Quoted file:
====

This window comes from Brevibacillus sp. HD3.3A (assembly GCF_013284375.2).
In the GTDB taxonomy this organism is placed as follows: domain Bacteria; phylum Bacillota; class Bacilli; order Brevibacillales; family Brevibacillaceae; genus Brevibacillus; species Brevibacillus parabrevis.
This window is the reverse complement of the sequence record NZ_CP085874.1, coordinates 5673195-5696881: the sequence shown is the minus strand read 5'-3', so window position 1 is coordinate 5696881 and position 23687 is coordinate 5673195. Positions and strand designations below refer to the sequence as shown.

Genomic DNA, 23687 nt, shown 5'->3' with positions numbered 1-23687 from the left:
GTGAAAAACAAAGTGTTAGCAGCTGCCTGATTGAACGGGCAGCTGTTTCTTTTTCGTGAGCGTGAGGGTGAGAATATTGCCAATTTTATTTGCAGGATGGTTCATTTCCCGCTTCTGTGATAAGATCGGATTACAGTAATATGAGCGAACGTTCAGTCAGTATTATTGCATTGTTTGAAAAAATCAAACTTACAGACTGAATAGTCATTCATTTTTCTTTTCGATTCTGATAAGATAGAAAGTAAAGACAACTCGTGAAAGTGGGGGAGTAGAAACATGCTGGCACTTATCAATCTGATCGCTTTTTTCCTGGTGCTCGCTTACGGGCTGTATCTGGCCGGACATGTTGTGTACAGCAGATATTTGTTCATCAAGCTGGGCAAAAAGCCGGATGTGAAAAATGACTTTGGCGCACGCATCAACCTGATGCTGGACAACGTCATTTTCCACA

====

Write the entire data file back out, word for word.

This window comes from Brevibacillus sp. HD3.3A (assembly GCF_013284375.2).
In the GTDB taxonomy this organism is placed as follows: domain Bacteria; phylum Bacillota; class Bacilli; order Brevibacillales; family Brevibacillaceae; genus Brevibacillus; species Brevibacillus parabrevis.
This window is the reverse complement of the sequence record NZ_CP085874.1, coordinates 5673195-5696881: the sequence shown is the minus strand read 5'-3', so window position 1 is coordinate 5696881 and position 23687 is coordinate 5673195. Positions and strand designations below refer to the sequence as shown.

Genomic DNA, 23687 nt, shown 5'->3' with positions numbered 1-23687 from the left:
GTGAAAAACAAAGTGTTAGCAGCTGCCTGATTGAACGGGCAGCTGTTTCTTTTTCGTGAGCGTGAGGGTGAGAATATTGCCAATTTTATTTGCAGGATGGTTCATTTCCCGCTTCTGTGATAAGATCGGATTACAGTAATATGAGCGAACGTTCAGTCAGTATTATTGCATTGTTTGAAAAAATCAAACTTACAGACTGAATAGTCATTCATTTTTCTTTTCGATTCTGATAAGATAGAAAGTAAAGACAACTCGTGAAAGTGGGGGAGTAGAAACATGCTGGCACTTATCAATCTGATCGCTTTTTTCCTGGTGCTCGCTTACGGGCTGTATCTGGCCGGACATGTTGTGTACAGCAGATATTTGTTCATCAAGCTGGGCAAAAAGCCGGATGTGAAAAATGACTTTGGCGCACGCATCAACCTGATGCTGGACAACGTCATTTTCCACA